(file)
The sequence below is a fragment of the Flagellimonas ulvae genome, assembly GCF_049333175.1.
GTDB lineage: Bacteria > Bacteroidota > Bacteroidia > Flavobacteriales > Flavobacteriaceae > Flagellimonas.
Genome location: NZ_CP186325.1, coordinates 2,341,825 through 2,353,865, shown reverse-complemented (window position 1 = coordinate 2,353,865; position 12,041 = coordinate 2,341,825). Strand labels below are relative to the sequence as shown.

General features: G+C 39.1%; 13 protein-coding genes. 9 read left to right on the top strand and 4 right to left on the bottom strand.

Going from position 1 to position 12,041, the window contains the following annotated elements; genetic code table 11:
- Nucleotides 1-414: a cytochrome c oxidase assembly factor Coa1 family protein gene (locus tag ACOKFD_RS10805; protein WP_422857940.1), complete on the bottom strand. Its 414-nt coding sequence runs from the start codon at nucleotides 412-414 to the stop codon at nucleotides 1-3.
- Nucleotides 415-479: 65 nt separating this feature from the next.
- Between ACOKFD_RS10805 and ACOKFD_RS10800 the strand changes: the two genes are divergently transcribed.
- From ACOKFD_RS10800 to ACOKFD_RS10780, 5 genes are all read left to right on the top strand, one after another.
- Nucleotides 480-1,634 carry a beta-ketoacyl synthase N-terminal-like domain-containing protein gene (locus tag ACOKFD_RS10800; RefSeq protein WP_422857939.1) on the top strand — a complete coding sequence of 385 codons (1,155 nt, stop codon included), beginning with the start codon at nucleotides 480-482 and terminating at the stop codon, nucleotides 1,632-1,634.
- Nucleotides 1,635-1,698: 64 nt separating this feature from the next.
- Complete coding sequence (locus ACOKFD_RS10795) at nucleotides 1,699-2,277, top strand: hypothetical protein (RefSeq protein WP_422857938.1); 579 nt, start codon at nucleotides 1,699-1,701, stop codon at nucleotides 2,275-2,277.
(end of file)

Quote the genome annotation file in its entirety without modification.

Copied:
The sequence below is a fragment of the Flagellimonas ulvae genome, assembly GCF_049333175.1.
GTDB lineage: Bacteria > Bacteroidota > Bacteroidia > Flavobacteriales > Flavobacteriaceae > Flagellimonas.
Genome location: NZ_CP186325.1, coordinates 2,341,825 through 2,353,865, shown reverse-complemented (window position 1 = coordinate 2,353,865; position 12,041 = coordinate 2,341,825). Strand labels below are relative to the sequence as shown.

General features: G+C 39.1%; 13 protein-coding genes. 9 read left to right on the top strand and 4 right to left on the bottom strand.

Going from position 1 to position 12,041, the window contains the following annotated elements; genetic code table 11:
- Nucleotides 1-414: a cytochrome c oxidase assembly factor Coa1 family protein gene (locus tag ACOKFD_RS10805; protein WP_422857940.1), complete on the bottom strand. Its 414-nt coding sequence runs from the start codon at nucleotides 412-414 to the stop codon at nucleotides 1-3.
- Nucleotides 415-479: 65 nt separating this feature from the next.
- Between ACOKFD_RS10805 and ACOKFD_RS10800 the strand changes: the two genes are divergently transcribed.
- From ACOKFD_RS10800 to ACOKFD_RS10780, 5 genes are all read left to right on the top strand, one after another.
- Nucleotides 480-1,634 carry a beta-ketoacyl synthase N-terminal-like domain-containing protein gene (locus tag ACOKFD_RS10800; RefSeq protein WP_422857939.1) on the top strand — a complete coding sequence of 385 codons (1,155 nt, stop codon included), beginning with the start codon at nucleotides 480-482 and terminating at the stop codon, nucleotides 1,632-1,634.
- Nucleotides 1,635-1,698: 64 nt separating this feature from the next.
- Complete coding sequence (locus ACOKFD_RS10795) at nucleotides 1,699-2,277, top strand: hypothetical protein (RefSeq protein WP_422857938.1); 579 nt, start codon at nucleotides 1,699-1,701, stop codon at nucleotides 2,275-2,277.